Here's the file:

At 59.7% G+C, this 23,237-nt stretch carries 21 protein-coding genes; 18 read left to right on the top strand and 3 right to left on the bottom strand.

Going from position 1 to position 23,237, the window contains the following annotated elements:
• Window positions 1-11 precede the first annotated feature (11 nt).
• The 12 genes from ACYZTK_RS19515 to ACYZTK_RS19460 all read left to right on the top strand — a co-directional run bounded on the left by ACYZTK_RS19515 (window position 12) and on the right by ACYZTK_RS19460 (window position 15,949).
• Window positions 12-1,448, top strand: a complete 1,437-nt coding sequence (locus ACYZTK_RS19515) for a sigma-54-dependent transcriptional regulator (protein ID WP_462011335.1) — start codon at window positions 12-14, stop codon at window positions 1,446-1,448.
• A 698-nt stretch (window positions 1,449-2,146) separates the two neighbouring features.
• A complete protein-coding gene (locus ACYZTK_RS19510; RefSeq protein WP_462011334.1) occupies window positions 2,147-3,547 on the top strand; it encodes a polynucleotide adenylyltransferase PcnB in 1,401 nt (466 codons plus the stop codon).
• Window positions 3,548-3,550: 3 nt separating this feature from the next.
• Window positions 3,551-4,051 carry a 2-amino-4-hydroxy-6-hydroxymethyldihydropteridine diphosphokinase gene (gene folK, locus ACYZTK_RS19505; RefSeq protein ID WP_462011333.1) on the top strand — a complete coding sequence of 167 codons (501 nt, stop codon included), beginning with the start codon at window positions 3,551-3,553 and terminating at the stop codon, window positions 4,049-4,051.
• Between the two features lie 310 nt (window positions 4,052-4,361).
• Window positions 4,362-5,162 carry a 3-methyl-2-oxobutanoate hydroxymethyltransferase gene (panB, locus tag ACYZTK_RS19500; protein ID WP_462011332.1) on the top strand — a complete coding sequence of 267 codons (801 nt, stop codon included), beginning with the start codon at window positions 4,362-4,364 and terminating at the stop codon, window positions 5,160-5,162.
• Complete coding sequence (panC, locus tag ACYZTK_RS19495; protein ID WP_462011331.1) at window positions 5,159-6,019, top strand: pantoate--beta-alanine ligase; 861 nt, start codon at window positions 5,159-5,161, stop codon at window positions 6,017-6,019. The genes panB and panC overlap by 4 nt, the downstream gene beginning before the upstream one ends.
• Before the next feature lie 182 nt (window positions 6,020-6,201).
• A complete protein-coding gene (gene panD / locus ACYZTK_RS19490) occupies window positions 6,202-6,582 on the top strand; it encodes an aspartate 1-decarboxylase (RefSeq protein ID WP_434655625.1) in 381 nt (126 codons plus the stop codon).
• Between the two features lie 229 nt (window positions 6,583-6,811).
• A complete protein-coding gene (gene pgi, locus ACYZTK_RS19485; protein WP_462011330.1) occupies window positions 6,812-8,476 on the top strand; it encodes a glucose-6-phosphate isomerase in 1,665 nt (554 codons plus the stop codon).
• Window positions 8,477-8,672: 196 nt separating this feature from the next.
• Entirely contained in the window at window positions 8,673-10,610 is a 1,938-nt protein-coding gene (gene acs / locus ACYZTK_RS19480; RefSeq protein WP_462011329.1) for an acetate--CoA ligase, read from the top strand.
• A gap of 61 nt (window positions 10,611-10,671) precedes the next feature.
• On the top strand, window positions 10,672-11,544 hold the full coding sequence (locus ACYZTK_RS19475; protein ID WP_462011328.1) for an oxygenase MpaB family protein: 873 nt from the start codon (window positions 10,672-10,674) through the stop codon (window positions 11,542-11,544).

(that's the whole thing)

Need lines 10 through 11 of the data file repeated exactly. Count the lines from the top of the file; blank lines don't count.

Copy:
• Between the two features lie 310 nt (window positions 4,052-4,361).
• Window positions 4,362-5,162 carry a 3-methyl-2-oxobutanoate hydroxymethyltransferase gene (panB, locus tag ACYZTK_RS19500; protein ID WP_462011332.1) on the top strand — a complete coding sequence of 267 codons (801 nt, stop codon included), beginning with the start codon at window positions 4,362-4,364 and terminating at the stop codon, window positions 5,160-5,162.